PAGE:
This short novel, which has more real content and lasting power to move the reader than many much longer works, has introduced me to Ron Rash whose writing I shall make a point of seeking out in the future.
The prologue - a device which I normally find superfluous - holds many of the keys to his power as a writer: the clear, economical, unassuming prose; the ability to create a sense of place and people; a suggestion of mystery or menace to hook your interest. There is the rural wilderness of some Tennessee backwater, the isolation and superstition of the local people, who have hung protective charms at the entrance to the dark cove into which the sun never shines, where bad luck strikes the inhabitants, the one spot where locals are happy to see a Government official survey prior to flooding it for a future TVA reservoir.
Ron Rash has already begun to hook me with the yarn of this outsider unravelling some tragedy from the past, when he shifts back in the main body of the story to the life of Laurie Stanton, doomed to grow up in the cove after her father's unwise purchase of cheap land where the chestnut woods prove diseased. Shunned by the nearby townsfolk because of an unsightly birth mark, even regarded by some as a witch, this sensitive, bookish girl gives up any thought of education and escape to run the domestic side of the small farm. Her brother Hank, returned wounded with a lost hand from the First World War in distance Europe, is bent on doing up the farm prior to his marriage. He is only too glad to use the services of Walter, the young camper whom Laurie finds lying sick in the woods, after being drawn by his skilful flute-playing. Walter's inability either to speak or to read and write do not prevent his becoming a companion to this lonely young woman.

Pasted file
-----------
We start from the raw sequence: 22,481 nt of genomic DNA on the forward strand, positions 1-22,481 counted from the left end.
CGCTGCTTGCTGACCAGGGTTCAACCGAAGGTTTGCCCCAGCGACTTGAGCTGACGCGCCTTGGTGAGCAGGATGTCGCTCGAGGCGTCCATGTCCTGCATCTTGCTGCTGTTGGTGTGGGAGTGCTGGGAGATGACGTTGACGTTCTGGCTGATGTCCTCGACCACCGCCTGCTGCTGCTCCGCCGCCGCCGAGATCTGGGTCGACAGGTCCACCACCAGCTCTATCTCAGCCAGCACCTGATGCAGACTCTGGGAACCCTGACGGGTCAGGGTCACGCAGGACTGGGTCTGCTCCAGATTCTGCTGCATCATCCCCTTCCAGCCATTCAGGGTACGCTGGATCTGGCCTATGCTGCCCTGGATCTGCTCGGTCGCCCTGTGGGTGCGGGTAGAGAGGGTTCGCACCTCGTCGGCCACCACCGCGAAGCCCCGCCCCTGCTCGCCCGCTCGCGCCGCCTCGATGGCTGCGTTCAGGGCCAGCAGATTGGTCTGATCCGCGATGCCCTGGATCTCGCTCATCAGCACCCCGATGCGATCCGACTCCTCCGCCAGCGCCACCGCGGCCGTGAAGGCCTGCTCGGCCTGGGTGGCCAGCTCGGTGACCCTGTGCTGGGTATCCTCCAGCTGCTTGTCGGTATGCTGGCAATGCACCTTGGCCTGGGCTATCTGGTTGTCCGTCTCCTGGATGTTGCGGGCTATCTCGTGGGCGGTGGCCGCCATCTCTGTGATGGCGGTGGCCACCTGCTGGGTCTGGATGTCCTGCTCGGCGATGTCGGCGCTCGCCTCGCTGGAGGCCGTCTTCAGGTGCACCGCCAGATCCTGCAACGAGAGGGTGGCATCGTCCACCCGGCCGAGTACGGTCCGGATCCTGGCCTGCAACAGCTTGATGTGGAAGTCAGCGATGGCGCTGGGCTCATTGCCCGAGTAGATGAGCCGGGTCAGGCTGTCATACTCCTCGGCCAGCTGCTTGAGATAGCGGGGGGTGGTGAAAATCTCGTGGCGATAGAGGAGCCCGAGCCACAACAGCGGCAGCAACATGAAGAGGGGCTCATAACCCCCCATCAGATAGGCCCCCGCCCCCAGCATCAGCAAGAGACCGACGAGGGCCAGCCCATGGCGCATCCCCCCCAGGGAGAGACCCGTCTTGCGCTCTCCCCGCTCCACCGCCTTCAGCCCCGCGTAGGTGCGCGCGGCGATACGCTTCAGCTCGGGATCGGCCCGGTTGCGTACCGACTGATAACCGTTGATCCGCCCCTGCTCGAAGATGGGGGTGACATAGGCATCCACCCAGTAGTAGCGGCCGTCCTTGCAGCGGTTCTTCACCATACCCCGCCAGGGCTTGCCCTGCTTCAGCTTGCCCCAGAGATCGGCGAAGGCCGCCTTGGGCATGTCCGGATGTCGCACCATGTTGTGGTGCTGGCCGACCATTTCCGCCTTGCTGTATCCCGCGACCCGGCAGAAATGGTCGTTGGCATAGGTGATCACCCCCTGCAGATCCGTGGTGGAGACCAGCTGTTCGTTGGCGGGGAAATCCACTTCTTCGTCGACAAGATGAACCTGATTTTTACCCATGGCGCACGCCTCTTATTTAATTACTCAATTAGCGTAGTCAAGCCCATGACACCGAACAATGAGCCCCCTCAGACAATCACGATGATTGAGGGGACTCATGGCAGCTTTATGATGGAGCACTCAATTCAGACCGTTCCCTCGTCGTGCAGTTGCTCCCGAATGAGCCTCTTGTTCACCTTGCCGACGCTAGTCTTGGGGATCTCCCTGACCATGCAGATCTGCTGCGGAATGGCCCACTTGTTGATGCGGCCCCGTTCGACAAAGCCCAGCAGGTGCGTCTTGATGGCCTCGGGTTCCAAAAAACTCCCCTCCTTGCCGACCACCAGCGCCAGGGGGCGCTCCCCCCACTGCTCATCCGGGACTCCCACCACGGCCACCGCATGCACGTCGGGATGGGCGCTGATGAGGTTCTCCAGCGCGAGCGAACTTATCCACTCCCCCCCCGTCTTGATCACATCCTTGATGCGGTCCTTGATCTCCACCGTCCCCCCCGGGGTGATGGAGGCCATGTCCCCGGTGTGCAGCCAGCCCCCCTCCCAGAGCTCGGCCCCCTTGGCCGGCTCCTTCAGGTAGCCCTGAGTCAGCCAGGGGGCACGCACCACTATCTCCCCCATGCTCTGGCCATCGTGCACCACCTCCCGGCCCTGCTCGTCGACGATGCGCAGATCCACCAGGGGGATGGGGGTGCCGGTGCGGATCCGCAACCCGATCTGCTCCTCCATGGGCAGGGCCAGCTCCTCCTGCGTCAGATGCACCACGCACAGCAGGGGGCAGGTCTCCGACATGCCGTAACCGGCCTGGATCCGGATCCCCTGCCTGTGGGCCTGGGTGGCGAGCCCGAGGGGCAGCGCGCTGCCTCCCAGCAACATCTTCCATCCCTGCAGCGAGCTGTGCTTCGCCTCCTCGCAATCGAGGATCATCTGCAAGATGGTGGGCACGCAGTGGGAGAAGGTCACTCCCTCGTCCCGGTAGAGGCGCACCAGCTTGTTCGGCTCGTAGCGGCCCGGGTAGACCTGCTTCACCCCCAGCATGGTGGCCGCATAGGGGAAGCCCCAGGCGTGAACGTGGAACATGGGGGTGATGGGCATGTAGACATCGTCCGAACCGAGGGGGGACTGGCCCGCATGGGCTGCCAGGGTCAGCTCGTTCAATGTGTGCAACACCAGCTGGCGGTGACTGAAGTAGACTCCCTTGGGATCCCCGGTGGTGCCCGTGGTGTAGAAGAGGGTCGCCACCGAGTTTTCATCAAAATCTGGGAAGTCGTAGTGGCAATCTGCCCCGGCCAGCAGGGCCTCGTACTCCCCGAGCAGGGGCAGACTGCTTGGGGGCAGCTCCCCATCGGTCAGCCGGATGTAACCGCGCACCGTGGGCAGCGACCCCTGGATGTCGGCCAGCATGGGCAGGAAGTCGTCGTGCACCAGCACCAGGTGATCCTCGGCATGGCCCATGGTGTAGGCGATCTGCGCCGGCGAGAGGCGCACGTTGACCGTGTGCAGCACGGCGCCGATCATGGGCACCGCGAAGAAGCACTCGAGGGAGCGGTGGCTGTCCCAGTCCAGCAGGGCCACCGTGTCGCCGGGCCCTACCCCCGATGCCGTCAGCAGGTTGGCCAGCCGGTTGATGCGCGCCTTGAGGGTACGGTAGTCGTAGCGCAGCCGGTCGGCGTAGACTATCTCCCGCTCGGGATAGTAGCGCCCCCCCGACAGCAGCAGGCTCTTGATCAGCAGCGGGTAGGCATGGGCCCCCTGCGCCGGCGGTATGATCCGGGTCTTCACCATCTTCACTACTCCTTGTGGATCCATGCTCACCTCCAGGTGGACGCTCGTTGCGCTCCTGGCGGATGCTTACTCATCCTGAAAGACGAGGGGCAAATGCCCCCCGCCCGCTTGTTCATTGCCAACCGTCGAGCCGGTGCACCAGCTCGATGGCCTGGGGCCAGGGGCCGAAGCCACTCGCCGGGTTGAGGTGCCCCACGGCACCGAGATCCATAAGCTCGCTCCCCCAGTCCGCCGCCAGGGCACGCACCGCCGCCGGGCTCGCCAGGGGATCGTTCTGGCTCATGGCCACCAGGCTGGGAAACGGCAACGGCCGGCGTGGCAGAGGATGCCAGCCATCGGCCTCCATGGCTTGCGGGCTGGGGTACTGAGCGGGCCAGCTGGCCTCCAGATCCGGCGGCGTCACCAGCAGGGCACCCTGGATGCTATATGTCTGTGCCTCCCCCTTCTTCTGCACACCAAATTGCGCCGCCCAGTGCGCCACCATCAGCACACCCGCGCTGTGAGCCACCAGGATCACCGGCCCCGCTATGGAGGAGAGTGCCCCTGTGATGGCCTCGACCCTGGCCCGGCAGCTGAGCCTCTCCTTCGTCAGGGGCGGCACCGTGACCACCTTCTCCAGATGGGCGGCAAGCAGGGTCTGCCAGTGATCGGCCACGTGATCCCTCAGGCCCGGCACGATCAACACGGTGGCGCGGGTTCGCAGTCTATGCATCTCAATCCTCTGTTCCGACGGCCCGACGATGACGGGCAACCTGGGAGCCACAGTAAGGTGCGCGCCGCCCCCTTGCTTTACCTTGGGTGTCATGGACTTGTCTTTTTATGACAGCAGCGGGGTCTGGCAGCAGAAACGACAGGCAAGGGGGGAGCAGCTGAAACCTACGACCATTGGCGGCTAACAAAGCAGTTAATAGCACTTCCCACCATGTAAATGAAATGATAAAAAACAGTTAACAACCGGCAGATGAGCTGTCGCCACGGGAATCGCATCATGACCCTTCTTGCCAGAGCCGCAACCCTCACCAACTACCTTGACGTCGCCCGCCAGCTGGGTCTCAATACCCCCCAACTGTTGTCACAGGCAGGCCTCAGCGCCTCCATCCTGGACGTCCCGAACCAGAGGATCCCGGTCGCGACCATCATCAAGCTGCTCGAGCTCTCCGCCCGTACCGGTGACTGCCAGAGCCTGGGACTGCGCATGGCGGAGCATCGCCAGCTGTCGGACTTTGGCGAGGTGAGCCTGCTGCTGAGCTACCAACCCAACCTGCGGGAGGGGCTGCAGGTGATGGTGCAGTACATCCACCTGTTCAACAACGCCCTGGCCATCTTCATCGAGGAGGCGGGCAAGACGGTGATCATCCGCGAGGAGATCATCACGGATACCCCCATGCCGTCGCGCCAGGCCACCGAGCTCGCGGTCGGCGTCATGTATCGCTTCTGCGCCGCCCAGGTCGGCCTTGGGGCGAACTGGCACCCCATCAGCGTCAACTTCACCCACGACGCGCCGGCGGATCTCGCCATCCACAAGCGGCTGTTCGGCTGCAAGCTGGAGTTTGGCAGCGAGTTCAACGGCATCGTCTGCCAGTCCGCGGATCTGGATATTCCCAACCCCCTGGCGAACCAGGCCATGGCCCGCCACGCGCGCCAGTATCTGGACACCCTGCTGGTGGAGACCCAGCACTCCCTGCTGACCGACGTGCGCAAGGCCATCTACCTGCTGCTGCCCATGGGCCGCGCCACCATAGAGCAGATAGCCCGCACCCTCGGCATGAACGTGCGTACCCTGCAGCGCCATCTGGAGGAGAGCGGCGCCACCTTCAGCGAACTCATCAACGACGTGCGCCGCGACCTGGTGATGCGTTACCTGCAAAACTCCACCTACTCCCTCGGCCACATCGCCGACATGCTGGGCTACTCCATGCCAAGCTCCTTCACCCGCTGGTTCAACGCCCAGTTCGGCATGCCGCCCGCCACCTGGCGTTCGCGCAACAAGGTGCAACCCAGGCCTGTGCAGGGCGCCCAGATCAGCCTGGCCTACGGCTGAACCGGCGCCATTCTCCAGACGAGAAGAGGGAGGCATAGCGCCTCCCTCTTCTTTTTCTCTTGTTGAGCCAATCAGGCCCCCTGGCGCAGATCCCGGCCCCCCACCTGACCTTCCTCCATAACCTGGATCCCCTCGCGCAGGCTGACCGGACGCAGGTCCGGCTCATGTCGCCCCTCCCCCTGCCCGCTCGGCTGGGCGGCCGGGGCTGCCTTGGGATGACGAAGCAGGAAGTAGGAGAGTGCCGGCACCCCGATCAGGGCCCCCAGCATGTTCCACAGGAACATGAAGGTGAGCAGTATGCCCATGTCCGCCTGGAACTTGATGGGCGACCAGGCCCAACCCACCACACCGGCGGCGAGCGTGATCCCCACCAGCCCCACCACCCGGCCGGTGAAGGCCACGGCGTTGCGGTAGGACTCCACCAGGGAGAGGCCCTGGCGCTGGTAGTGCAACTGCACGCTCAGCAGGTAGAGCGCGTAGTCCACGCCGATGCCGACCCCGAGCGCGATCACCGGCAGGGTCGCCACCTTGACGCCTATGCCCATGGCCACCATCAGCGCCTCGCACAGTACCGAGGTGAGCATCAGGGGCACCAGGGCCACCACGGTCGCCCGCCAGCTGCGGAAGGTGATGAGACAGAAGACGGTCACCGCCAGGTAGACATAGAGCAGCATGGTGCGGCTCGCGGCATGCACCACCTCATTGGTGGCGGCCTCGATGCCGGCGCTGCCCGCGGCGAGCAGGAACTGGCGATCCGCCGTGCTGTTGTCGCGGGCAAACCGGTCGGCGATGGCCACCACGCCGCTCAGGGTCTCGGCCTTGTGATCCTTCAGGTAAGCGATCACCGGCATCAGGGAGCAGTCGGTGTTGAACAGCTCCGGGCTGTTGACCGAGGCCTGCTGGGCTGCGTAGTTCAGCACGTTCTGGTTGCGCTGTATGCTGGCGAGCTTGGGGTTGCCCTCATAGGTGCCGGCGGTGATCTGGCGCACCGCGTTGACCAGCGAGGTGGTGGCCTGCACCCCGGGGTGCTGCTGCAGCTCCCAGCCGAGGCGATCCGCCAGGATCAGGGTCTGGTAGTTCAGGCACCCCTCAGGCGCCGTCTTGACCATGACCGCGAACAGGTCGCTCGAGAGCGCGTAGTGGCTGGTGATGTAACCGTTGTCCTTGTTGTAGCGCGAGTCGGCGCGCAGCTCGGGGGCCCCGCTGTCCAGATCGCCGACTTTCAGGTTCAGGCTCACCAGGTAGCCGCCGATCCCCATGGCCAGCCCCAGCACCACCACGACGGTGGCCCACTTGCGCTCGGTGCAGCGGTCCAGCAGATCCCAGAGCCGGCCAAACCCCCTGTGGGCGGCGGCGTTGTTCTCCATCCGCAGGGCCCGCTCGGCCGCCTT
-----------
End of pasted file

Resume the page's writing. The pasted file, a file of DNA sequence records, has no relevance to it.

And so the framework is set up for a tightly plotted, often moving yarn with some moments of high tension. All the threads are brought together for the dramatic climax, which leaves you guessing over some major points to the last page, and even after that with a good deal to reflect on about say, the nature of loss and of life, in which intense personal relationships may be of great value, whilst they are also in the scale of things - the dark, massive cliff of the cove - of no significance at all.
The story is an interesting take on how the lives of ordinary people can be affected by a war on the other side of the world. Rash is good on what sounds like the authentic period detail, including life on a fairly primitive farm. He is very convincing in getting inside the head of a young woman, and his main characters are mostly well-developed with strong, realistic and varying emotions. Perhaps Walter's thoughts remain unclear and some of the minor players tend towards stereotypes, but overall this is a gripping story which succeeds both as popular and literary fiction.